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Re: octave-4.0.0-rc2 windows binary seems to be uploded

From: Richard Crozier
Subject: Re: octave-4.0.0-rc2 windows binary seems to be uploded
Date: Fri, 27 Mar 2015 08:24:10 +0000
User-agent: Mozilla/5.0 (X11; Linux x86_64; rv:31.0) Gecko/20100101 Thunderbird/31.5.0

On 26/03/15 11:01, Jordi Gutiérrez Hermoso wrote:
On Thu, 2015-03-26 at 08:17 +0100, address@hidden wrote:
I think that an early contact with calculus and programming is
important for students' learning cursus.

I think there are far better programming languages than Matlab and
Octave. I see Octave's purpose as giving people the ability to run
existing Matlab code, but the overall goal in my opinion should be to
move to better programming languages. For teaching purposes, I would
consider Python instead:


If you must teach Octave to your students, I hope you really do teach
Octave, and not Matlab. I deem it a great disservice to indoctrinate
students to become Mathworks serfs. Bruce Schneier's commentary also
applies here:


- Jordi G. H.

Having now used Matlab and Octave for some years, and now used python (2.x) for a few, my opinion is that for numerical work the syntax of Octave for matrices and arrays is far superior. Python is really clunky this way.

It's also a right pain that python does not reload modules when they are modified, you have to do it manually, and the easiest method for doing this has been removed in python 3, whereas my octave and matlab code changes are noticed immediately without me having to do anything (except occasionally 'clear functions'). This is what I expect from an interpreted language.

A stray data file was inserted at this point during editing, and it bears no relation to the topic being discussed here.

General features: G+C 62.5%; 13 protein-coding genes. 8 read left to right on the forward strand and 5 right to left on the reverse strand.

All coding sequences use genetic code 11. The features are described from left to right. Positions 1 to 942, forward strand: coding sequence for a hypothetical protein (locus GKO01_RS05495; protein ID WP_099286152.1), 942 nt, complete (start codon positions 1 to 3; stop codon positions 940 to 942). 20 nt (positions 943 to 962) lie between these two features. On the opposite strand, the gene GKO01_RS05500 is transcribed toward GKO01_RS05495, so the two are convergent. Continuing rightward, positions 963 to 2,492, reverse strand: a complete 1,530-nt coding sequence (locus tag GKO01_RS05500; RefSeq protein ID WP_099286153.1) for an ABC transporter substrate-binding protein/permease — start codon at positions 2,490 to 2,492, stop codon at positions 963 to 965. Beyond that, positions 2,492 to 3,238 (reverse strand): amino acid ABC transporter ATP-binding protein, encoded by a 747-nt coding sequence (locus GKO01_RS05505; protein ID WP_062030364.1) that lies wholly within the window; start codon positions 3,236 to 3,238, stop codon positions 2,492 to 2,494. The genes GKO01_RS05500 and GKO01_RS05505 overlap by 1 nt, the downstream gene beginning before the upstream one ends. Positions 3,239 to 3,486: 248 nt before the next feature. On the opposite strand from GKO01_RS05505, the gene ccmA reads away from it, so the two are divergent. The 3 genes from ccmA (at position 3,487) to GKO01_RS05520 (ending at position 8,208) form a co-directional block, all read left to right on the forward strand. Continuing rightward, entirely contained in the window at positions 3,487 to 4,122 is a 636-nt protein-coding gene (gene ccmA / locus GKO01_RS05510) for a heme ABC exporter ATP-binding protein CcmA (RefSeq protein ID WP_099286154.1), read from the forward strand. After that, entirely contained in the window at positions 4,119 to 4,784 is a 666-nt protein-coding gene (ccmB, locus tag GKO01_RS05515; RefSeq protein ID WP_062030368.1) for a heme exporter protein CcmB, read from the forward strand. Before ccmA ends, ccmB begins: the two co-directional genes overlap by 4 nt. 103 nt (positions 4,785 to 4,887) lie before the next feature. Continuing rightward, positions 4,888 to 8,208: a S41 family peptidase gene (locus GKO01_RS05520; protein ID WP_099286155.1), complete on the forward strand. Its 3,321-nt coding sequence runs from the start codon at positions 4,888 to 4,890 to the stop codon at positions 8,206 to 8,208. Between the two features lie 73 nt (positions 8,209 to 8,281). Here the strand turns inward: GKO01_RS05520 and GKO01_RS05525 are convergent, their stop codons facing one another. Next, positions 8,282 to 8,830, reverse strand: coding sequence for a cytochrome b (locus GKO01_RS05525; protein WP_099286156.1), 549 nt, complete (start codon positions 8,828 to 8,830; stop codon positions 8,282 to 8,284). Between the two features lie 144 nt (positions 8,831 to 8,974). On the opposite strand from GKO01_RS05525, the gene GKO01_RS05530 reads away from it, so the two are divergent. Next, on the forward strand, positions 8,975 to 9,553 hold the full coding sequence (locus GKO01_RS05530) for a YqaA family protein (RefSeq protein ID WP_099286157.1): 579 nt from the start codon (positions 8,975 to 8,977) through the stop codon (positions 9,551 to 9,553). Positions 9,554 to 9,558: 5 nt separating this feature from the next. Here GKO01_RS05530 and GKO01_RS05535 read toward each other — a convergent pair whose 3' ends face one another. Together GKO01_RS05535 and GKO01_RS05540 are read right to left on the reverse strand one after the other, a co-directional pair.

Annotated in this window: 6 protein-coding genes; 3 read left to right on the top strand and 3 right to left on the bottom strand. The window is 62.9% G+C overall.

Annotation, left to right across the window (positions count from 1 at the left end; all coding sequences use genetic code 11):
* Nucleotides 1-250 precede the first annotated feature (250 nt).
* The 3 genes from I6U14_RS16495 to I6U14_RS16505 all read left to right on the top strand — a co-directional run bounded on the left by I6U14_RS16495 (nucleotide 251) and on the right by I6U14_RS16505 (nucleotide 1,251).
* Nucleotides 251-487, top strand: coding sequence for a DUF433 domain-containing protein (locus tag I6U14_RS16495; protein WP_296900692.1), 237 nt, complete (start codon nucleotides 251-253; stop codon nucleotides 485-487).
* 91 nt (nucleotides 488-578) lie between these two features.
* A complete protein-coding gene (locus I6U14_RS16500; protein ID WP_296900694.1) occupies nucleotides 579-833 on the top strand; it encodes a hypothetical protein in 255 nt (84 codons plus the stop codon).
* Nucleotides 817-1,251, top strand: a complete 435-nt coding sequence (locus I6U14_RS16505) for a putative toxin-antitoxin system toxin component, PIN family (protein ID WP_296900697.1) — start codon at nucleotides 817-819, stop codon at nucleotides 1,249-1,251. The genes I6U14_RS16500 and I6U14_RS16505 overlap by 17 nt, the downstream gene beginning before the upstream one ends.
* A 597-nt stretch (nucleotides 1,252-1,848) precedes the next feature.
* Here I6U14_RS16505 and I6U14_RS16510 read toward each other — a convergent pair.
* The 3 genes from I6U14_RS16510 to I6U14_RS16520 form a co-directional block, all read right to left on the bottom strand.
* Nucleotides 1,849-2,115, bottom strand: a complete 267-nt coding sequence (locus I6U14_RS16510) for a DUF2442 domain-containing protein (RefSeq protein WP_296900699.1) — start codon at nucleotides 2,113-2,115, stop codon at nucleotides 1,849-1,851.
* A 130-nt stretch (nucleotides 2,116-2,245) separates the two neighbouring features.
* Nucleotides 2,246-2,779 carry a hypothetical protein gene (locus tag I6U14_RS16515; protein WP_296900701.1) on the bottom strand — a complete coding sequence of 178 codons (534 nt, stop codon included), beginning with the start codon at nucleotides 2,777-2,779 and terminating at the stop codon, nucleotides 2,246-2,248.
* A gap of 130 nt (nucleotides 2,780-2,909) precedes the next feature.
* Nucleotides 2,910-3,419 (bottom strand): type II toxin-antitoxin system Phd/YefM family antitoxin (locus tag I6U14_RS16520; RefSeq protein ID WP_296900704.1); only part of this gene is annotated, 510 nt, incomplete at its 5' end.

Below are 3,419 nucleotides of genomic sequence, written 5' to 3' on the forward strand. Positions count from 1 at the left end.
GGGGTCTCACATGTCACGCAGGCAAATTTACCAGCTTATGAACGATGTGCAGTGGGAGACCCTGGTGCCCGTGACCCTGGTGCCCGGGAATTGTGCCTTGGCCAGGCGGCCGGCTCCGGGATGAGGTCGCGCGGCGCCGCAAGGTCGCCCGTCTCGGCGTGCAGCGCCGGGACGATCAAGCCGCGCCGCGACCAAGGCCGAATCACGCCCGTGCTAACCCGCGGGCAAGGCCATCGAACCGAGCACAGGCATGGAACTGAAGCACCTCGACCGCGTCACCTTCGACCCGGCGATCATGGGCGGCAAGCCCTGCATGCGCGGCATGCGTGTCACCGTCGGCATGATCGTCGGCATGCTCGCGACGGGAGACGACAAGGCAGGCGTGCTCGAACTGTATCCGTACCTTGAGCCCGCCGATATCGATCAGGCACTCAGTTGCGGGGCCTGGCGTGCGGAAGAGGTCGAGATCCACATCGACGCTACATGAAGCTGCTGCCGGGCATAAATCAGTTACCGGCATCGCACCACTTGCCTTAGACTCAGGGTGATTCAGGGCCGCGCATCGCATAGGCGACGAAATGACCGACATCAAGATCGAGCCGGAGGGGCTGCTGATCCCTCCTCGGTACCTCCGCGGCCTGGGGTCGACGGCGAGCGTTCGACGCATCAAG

The lack of a built in structure like Octave's in python is also quite annoying (yes, I know you can implement it yourself, but then every little snippet you pass around using it needs the class definition, or it has to be imported into every file you use it in). By comparison accessing and creating python dicts which are the closest equivalent is clunky and long-winded.

Python's meaningful whitespace is also an awful idea that I hate.

For these reasons, despite it's flaws I prefer to work in Octave/Matlab for engineering work, and prototyping algorithms.

Ideally you would teach both, because python is a much better general-purpose language, that's used everywhere. Also matlab now lets you call python code, the same way it does for java:


This is something I would also like to see in Octave, and would help people transition to python if you believe this is the way forward.


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